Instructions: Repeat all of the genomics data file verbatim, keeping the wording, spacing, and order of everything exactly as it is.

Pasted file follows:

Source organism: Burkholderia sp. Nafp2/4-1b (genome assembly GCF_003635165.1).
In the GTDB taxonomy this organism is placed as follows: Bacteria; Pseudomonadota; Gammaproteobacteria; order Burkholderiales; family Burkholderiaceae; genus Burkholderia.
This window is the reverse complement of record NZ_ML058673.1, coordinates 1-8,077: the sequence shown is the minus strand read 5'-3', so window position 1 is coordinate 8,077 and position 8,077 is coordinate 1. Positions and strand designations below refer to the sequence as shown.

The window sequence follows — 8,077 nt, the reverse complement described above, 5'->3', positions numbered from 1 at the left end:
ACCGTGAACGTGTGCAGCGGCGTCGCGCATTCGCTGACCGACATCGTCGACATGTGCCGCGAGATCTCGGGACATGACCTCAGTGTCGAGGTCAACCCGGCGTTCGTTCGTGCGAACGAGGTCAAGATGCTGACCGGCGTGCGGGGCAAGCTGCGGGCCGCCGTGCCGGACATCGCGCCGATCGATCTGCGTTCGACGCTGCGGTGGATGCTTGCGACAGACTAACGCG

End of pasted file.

Source organism: Burkholderia sp. Nafp2/4-1b (genome assembly GCF_003635165.1).
In the GTDB taxonomy this organism is placed as follows: Bacteria; Pseudomonadota; Gammaproteobacteria; order Burkholderiales; family Burkholderiaceae; genus Burkholderia.
This window is the reverse complement of record NZ_ML058673.1, coordinates 1-8,077: the sequence shown is the minus strand read 5'-3', so window position 1 is coordinate 8,077 and position 8,077 is coordinate 1. Positions and strand designations below refer to the sequence as shown.

The window sequence follows — 8,077 nt, the reverse complement described above, 5'->3', positions numbered from 1 at the left end:
ACCGTGAACGTGTGCAGCGGCGTCGCGCATTCGCTGACCGACATCGTCGACATGTGCCGCGAGATCTCGGGACATGACCTCAGTGTCGAGGTCAACCCGGCGTTCGTTCGTGCGAACGAGGTCAAGATGCTGACCGGCGTGCGGGGCAAGCTGCGGGCCGCCGTGCCGGACATCGCGCCGATCGATCTGCGTTCGACGCTGCGGTGGATGCTTGCGACAGACTAACGCG